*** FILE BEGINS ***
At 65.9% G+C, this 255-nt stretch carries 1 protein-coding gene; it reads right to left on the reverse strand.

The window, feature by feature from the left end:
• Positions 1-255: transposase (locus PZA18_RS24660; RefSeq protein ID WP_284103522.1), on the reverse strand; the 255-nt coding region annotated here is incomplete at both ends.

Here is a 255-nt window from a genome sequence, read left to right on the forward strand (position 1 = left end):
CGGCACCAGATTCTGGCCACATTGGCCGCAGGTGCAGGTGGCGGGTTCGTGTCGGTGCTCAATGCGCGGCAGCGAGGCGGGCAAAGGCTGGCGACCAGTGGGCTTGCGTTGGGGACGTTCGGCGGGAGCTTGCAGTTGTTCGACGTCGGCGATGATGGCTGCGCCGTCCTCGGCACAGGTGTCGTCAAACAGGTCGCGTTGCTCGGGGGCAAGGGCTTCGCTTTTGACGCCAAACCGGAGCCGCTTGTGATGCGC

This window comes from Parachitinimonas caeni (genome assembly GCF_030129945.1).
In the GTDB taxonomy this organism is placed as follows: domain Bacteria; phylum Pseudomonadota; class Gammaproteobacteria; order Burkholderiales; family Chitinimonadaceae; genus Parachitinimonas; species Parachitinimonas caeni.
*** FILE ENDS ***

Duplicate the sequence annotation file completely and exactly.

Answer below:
At 65.9% G+C, this 255-nt stretch carries 1 protein-coding gene; it reads right to left on the reverse strand.

The window, feature by feature from the left end:
• Positions 1-255: transposase (locus PZA18_RS24660; RefSeq protein ID WP_284103522.1), on the reverse strand; the 255-nt coding region annotated here is incomplete at both ends.

Here is a 255-nt window from a genome sequence, read left to right on the forward strand (position 1 = left end):
CGGCACCAGATTCTGGCCACATTGGCCGCAGGTGCAGGTGGCGGGTTCGTGTCGGTGCTCAATGCGCGGCAGCGAGGCGGGCAAAGGCTGGCGACCAGTGGGCTTGCGTTGGGGACGTTCGGCGGGAGCTTGCAGTTGTTCGACGTCGGCGATGATGGCTGCGCCGTCCTCGGCACAGGTGTCGTCAAACAGGTCGCGTTGCTCGGGGGCAAGGGCTTCGCTTTTGACGCCAAACCGGAGCCGCTTGTGATGCGC

This window comes from Parachitinimonas caeni (genome assembly GCF_030129945.1).
In the GTDB taxonomy this organism is placed as follows: domain Bacteria; phylum Pseudomonadota; class Gammaproteobacteria; order Burkholderiales; family Chitinimonadaceae; genus Parachitinimonas; species Parachitinimonas caeni.